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· How the hell should I know where you left your glasses?
· How the hell should I know. It’s your responsibility?
· How should I know?
So, you’ve had a bad day and you are tired of being asked questions for which you have no answer. Understandable. You can’t help everyone all the time. However, this kind of response, loaded with frustration, isn’t the way to go.
What does the phrase say? “Don’t bother me with your problems” is one message underlying this response. The other is “Not only are you bothering me, but it’s not even my responsibility, so solve your problem on your own.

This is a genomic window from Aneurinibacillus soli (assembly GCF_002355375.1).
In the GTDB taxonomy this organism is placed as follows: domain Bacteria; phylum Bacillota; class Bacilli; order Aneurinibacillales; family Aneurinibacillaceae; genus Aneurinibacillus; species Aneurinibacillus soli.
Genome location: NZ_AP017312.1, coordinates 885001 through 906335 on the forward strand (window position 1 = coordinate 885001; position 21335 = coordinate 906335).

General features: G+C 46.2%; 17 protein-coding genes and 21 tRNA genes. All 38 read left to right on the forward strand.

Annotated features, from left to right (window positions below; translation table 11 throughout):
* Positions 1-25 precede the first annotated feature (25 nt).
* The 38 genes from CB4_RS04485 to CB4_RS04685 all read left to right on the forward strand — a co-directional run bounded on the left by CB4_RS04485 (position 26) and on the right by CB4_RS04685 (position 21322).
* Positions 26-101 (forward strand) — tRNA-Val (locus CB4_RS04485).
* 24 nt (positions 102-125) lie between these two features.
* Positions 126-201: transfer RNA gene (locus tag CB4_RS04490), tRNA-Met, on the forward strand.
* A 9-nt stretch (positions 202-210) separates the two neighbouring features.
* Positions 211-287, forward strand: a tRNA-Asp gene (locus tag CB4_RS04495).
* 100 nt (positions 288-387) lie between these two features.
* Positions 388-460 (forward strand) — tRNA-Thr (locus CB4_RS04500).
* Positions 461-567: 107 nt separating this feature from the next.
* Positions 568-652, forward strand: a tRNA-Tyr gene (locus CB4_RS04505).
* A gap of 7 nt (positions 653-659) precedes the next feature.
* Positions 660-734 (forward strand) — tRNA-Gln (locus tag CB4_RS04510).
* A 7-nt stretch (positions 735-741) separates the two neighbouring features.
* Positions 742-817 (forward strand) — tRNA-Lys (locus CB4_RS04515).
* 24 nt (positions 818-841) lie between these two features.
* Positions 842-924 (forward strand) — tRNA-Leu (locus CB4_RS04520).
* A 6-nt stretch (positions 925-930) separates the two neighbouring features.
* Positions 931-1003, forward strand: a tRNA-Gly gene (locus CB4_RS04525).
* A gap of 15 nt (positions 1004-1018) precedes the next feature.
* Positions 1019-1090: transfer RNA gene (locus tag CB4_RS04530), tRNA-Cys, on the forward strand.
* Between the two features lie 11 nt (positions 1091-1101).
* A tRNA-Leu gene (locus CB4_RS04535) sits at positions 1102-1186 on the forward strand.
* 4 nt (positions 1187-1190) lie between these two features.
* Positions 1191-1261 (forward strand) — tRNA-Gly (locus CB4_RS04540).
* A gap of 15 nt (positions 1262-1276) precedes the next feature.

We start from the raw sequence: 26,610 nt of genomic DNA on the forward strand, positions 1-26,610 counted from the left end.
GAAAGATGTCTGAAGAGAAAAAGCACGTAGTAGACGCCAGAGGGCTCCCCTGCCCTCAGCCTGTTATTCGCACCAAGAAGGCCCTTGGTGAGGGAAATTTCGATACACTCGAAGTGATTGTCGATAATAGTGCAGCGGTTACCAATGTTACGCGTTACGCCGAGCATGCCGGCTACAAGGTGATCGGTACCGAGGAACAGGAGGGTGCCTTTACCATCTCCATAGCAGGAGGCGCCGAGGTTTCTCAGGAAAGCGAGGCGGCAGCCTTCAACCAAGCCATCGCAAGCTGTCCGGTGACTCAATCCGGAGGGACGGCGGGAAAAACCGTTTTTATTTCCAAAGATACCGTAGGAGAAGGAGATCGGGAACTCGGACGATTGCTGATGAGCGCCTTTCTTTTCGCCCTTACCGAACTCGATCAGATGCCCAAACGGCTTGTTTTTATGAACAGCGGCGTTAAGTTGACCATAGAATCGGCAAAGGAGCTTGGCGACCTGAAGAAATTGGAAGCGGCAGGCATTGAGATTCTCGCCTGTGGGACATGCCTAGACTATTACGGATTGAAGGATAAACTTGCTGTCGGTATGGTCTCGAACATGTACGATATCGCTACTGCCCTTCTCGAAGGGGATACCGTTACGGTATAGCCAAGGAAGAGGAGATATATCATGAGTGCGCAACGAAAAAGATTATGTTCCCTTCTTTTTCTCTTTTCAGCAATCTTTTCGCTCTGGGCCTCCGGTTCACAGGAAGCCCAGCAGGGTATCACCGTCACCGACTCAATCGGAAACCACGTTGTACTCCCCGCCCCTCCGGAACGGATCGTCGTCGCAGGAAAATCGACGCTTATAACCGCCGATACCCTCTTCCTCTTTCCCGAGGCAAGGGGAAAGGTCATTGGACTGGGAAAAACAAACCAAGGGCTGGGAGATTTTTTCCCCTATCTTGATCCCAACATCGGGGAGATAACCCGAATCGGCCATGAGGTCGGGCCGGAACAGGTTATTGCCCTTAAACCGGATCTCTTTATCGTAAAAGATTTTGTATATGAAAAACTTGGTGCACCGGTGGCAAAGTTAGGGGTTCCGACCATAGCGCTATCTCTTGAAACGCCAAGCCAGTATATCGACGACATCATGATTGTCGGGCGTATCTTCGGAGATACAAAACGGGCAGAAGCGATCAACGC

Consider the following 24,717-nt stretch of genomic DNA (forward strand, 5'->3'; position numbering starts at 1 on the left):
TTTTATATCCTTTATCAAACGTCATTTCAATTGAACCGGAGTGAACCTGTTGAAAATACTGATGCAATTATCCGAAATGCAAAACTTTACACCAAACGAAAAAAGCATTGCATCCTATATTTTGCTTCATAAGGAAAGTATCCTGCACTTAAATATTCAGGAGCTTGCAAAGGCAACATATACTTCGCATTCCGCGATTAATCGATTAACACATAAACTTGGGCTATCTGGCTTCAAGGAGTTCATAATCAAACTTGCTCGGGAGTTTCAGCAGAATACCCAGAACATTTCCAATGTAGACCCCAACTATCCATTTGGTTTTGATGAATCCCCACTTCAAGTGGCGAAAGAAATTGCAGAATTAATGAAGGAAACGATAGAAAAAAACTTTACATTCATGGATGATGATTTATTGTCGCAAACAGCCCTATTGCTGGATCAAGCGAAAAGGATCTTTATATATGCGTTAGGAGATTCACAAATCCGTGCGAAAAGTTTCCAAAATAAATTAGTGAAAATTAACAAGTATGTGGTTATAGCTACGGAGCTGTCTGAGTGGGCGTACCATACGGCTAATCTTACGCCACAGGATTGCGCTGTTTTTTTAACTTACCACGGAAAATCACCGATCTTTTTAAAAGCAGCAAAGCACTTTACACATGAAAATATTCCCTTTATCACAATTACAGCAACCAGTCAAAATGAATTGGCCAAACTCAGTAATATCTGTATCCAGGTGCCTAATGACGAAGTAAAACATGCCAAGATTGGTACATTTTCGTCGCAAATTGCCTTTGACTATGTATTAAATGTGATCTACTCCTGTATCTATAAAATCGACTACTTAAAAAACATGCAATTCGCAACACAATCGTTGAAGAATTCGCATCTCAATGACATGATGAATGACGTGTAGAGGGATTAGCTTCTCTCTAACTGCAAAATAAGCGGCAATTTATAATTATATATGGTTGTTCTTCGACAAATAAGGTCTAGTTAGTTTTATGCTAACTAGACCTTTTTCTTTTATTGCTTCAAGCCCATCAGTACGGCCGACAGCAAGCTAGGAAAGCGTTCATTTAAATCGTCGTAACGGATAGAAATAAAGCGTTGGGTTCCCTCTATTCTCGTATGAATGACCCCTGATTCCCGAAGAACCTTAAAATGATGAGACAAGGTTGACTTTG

Is that what you really want to say to someone you care about? If not, don’t.
Make It Better:
· Mary, I don’t know where your glasses are, but if you haven’t found them by dinner time, I’ll be able to help you look.
Notice the volunteering to help, but also the message that it’s Mary’s task to look on her own first.
· I don’t know the answer to that. I thought we agreed that you’d take care of that when we talked last week. Did I get that wrong?
Don’t be deceived by the “hell” part. The problem with the phrase remains even if you simply say, How should I know.